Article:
Study Procedure

A total of 48 specimens were categorised under four groups. The four groups included for the study were pure group I (PT+GA), group II (PT+NC alloy), group III (TA+GA) and group IV (TA+NC alloy). The composition of the specimens, are mentioned in (Table/Fig 1). The 10x10x2 mm specimens were cut from the source metal, smoothed with silicon carbide paper Nos. 400 through Nos. 120 in sequence, degreased with trichloroethylene, and then washed with deionised water. The specimens under each group were divided into half and were immersed in 100 mL of either artificial saliva or artificial saliva with 1000 ppm fluoride contained in a beaker. The electrodes used and the different systems are mentioned in (Table/Fig 2).

The test solution (electrolyte) used was Fusayama-Meyer’s artificial saliva (1) and artificial saliva with 1000 ppm of NaF (Lobachemie, India). The pH of the artificial saliva was 5.3. The pH was measured with pH meter (pH ep, Hanna, Singapore). The pH of artificial saliva was adjusted to 6.4 by adding Sodium hydroxide (Lobachemie, India). The pH was set at 6.4 based on the study done previously (10). The second test solution was prepared by adding 1000 ppm of NaF to artificial saliva.

Galvanic corrosion study: By using corrosion tests, surface analyses, and elemental release analyses, the galvanic corrosion behaviour of PT and TA combined with GA and NC alloy was investigated. Platinum electrode served as the counter electrode and saturated calomel electrode served as the reference electrode (6). The test solution, which constituted 100 mL of the test, was placed in a 250 mL beaker along with the reference electrode, counter electrode, and the specimens. The current was passed at a scanning rate of 1800 mV/hour. For 60 minutes, the corrosion potential with immersion time was measured (Potentiostat/Galvanostat, VoltaLab 21 (PGP201 and Voltamaster 4), radiometer analysis Statistical Analysis System (SAS), France). The electrodes were then taken out of the test solution, given a gentle rinse in distilled water, and allowed to air dry. In order to evaluate the corrosion behaviour, the surfaces of the specimens were examined with an optical microscope (Eclipse LV100D, Nikon, USA). The elemental release analysis test was conducted by using inductively coupled plasma-mass spectrometry (plasma quad ll, VG Elemental, Canada) to quantitatively analyse the elements (metal ions) released in the test solution from the galvanic coupling alloys (8). The amount of elements released was measured in μg/cm2.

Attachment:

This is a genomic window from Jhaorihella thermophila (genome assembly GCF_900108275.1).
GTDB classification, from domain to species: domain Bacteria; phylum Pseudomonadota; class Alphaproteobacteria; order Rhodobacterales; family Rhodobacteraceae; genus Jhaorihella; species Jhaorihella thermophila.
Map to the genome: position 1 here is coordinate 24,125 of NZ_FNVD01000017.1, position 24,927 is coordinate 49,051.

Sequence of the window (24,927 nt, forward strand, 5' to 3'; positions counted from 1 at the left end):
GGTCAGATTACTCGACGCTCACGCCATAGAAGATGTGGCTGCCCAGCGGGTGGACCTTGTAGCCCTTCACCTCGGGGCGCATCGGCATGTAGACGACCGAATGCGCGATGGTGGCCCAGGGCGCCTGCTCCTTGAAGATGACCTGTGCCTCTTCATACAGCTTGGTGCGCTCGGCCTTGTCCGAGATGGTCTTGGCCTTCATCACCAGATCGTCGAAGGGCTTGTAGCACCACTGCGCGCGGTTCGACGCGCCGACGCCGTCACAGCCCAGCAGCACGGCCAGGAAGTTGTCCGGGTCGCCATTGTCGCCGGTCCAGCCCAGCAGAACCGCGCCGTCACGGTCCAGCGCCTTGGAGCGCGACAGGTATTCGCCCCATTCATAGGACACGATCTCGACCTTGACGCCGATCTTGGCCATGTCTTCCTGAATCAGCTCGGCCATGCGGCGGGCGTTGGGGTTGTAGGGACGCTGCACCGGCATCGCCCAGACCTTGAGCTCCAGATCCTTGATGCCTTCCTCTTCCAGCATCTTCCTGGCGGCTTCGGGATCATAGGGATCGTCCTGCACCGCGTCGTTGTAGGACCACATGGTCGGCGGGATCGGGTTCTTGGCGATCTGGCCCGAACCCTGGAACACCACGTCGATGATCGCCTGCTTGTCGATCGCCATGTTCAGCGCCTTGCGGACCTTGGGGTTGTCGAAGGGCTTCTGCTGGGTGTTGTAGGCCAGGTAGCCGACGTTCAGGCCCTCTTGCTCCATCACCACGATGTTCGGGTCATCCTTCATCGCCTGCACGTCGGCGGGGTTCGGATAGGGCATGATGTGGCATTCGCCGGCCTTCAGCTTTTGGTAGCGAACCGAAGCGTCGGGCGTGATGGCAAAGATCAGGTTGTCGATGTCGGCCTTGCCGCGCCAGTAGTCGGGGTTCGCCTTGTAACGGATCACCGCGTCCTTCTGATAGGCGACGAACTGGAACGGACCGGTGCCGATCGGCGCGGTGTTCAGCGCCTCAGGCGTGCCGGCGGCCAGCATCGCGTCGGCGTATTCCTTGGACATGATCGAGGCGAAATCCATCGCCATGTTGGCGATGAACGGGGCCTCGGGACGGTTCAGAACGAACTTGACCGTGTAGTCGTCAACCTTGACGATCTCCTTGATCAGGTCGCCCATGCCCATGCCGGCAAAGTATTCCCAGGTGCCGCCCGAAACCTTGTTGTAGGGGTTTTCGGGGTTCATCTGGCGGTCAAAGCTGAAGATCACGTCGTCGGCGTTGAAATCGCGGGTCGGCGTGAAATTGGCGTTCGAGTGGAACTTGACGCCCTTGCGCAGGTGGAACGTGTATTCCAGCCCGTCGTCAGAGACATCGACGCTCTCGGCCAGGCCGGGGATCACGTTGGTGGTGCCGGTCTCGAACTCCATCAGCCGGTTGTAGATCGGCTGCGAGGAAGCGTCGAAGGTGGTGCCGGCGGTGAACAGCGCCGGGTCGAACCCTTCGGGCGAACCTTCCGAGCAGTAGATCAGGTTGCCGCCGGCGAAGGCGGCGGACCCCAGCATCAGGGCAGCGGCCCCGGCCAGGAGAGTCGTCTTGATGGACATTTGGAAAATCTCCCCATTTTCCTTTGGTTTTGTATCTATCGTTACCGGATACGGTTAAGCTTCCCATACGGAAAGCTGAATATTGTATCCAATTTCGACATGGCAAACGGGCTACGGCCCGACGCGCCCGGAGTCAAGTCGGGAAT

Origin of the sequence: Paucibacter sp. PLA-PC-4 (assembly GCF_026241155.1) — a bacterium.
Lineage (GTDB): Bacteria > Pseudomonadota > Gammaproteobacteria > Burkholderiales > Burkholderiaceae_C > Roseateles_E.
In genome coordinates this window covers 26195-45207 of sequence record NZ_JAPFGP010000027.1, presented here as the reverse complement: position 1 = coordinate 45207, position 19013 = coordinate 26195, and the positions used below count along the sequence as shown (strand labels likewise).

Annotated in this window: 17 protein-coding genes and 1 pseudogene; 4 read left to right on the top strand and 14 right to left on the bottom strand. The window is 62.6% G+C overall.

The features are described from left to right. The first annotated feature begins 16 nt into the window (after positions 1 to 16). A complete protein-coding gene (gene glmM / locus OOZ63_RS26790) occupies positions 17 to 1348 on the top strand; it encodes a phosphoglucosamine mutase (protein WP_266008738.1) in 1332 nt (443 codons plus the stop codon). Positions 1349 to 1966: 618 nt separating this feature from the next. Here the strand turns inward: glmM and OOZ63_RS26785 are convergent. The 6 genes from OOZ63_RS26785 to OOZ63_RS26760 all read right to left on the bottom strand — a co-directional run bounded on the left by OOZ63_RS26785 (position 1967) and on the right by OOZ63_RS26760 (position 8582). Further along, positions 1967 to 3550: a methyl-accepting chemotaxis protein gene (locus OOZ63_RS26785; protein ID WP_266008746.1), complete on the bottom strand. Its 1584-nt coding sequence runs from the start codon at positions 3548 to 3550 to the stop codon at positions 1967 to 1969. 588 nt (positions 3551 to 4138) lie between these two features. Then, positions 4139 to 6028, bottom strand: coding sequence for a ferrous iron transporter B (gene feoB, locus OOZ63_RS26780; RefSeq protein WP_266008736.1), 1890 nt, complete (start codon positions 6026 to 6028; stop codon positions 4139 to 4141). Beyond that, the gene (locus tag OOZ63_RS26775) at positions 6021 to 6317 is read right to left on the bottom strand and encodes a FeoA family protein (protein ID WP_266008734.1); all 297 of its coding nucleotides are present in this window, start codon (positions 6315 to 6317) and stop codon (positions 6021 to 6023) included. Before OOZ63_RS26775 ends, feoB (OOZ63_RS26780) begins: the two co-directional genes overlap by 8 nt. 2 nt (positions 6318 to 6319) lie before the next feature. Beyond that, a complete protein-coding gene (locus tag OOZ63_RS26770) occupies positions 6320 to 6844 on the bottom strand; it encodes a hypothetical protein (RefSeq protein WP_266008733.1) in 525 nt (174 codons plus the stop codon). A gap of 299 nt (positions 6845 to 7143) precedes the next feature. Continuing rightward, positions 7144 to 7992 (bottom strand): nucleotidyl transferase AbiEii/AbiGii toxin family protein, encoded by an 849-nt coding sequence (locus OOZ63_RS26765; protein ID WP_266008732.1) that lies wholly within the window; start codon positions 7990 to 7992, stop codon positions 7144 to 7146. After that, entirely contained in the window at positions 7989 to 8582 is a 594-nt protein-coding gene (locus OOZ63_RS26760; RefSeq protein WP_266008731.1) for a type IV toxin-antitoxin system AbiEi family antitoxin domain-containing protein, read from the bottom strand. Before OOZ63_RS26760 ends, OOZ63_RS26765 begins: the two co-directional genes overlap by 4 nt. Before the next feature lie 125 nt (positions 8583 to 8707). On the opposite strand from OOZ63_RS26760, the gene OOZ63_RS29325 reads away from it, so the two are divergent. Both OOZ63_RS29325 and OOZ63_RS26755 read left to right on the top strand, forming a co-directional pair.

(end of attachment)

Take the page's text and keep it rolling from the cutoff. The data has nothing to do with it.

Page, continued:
Statistical Analysis

The data was analysed using Statistical Package for Social Sciences (SPSS) version 21.0 {International Business Machines (IBM), Armonk, NY, USA}. Statistical significance was set at 0.05 levels. Test of normality distribution resulted in p-value <0.05. Hence, non parametric test were used for analysis. Intergroup comparison was analysed using Kruskal-Wallis test and intragroup comparison was analysed using Mann-Whitney U test.


Corrosion test: In the presence of 1000 ppm fluoride, the metal surfaces of PT+GA and TA+GA did not exhibit any increase in surface roughness, according to the optical microscopic image of metals after galvanic corrosion. The PT+NC and TA+NC showed pitting corrosion in the presence of 1000 ppm fluoride and in the absence of fluoride. The size and number of pits was increased in the presence of fluoride. PT’s surface did not become rough even when fluoride was present, whereas, there was a slight increase in roughening on the surface of TA in the presence of fluoride (Table/Fig 3). The potential of PT and TA coupled with GA showed a decreased value in presence of fluoride (Table/Fig 4),(Table/Fig 5). The corrosion behaviour of PT and TA coupled with NC showed a marked decrease in potential in the initial 10 minutes time irrespective of fluoride presence, then attained a static level for the remaining time tested (Table/Fig 6),(Table/Fig 7). The very low potential of the PT and TA combined with NC in the presence of fluoride indicated that significant corrosion was taking place in this combination.